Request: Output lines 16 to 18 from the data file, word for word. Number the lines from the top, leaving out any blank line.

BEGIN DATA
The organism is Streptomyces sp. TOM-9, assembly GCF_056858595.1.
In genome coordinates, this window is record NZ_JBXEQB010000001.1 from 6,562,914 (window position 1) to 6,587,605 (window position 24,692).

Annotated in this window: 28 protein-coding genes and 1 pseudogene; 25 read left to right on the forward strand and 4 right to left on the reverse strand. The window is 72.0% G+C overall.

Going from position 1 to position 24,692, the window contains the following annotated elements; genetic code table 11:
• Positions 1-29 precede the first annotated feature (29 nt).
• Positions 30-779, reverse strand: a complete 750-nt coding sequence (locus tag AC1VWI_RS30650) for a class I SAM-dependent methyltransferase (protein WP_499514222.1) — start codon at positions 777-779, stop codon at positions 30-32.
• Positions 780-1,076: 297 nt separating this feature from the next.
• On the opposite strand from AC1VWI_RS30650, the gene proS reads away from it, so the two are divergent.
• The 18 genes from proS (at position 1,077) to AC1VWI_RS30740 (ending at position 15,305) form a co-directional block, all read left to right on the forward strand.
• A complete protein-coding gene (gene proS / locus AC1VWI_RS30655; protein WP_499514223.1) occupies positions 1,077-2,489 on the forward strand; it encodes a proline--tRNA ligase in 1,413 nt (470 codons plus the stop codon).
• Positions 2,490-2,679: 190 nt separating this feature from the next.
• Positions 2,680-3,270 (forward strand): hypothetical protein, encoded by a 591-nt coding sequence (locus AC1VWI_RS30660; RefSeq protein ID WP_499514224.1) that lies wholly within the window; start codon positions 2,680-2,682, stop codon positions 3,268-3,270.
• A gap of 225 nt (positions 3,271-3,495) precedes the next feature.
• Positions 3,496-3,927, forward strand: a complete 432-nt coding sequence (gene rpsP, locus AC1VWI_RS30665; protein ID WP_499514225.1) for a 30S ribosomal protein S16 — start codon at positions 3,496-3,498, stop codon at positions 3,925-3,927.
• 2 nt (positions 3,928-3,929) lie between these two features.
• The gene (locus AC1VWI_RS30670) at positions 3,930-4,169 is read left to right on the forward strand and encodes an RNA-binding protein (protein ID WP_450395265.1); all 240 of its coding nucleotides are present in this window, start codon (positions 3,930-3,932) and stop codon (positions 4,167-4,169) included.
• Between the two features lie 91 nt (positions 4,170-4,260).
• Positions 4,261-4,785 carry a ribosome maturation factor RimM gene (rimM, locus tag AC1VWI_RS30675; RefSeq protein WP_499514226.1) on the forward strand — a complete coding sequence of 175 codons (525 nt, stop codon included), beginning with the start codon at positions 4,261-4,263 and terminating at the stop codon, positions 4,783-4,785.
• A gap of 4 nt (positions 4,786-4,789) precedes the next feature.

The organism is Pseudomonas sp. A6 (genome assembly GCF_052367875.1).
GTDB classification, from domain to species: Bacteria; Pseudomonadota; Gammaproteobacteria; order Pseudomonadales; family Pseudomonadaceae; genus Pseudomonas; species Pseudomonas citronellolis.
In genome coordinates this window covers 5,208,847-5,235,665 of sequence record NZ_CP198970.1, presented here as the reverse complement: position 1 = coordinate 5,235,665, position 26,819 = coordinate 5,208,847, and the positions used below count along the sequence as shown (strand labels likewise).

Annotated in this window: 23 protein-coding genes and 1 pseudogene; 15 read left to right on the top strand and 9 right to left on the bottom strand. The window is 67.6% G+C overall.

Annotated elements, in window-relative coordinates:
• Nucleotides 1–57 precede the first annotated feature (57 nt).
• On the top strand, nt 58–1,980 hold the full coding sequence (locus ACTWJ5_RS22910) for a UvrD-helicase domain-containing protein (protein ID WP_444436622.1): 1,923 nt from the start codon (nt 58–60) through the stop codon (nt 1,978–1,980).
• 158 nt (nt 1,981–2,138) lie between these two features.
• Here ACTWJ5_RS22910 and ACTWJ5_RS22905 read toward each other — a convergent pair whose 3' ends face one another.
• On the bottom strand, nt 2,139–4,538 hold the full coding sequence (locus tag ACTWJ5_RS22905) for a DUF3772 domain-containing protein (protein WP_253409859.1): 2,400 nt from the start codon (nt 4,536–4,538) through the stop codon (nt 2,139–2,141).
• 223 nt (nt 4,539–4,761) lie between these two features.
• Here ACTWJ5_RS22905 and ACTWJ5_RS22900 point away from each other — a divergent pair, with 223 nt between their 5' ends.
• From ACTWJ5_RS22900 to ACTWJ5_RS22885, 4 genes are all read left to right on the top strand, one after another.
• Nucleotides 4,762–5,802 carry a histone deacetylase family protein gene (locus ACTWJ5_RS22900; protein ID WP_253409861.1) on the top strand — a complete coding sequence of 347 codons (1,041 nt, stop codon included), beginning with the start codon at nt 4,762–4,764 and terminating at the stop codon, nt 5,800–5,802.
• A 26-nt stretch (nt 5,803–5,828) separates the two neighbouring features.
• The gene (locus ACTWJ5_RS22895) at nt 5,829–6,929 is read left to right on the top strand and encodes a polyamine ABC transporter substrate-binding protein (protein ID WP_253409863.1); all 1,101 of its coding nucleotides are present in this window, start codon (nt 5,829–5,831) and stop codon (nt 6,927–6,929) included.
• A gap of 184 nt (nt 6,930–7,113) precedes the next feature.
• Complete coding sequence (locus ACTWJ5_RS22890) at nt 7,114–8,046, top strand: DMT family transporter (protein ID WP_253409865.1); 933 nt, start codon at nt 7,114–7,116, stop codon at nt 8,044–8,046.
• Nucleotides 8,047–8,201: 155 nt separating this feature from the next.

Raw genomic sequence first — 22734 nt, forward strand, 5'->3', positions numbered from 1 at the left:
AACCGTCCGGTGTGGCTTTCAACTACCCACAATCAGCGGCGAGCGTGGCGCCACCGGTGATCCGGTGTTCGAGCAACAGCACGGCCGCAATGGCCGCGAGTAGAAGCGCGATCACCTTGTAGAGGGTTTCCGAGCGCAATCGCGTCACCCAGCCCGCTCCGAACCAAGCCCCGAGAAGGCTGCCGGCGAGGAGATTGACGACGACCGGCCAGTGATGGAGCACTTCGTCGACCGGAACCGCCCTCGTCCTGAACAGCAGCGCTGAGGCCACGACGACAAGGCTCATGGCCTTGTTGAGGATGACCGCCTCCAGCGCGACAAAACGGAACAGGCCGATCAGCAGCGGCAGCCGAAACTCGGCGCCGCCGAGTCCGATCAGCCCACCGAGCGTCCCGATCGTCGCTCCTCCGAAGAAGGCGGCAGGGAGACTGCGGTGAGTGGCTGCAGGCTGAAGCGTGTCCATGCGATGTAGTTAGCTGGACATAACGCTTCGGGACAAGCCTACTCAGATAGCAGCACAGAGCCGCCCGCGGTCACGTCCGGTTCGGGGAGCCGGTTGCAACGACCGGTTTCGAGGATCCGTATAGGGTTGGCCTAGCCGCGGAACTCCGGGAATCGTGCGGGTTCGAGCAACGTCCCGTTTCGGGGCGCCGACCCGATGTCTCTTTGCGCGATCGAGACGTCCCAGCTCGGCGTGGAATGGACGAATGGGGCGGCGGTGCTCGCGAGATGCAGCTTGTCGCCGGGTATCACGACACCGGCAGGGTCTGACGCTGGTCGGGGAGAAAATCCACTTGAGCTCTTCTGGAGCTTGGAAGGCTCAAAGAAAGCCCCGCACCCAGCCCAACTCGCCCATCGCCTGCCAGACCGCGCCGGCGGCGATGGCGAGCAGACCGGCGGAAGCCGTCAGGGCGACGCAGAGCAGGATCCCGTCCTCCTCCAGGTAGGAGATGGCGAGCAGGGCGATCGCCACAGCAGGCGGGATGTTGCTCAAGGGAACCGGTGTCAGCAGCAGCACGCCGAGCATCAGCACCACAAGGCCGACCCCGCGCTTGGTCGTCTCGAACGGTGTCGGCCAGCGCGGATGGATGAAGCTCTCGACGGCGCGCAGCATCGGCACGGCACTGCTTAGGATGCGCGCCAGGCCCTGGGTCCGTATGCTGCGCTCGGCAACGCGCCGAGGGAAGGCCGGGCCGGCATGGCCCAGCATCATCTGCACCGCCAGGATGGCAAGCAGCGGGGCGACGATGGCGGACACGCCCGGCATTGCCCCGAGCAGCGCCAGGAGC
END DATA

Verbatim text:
• The gene (locus AC1VWI_RS30670) at positions 3,930-4,169 is read left to right on the forward strand and encodes an RNA-binding protein (protein ID WP_450395265.1); all 240 of its coding nucleotides are present in this window, start codon (positions 3,930-3,932) and stop codon (positions 4,167-4,169) included.
• Between the two features lie 91 nt (positions 4,170-4,260).
• Positions 4,261-4,785 carry a ribosome maturation factor RimM gene (rimM, locus tag AC1VWI_RS30675; RefSeq protein WP_499514226.1) on the forward strand — a complete coding sequence of 175 codons (525 nt, stop codon included), beginning with the start codon at positions 4,261-4,263 and terminating at the stop codon, positions 4,783-4,785.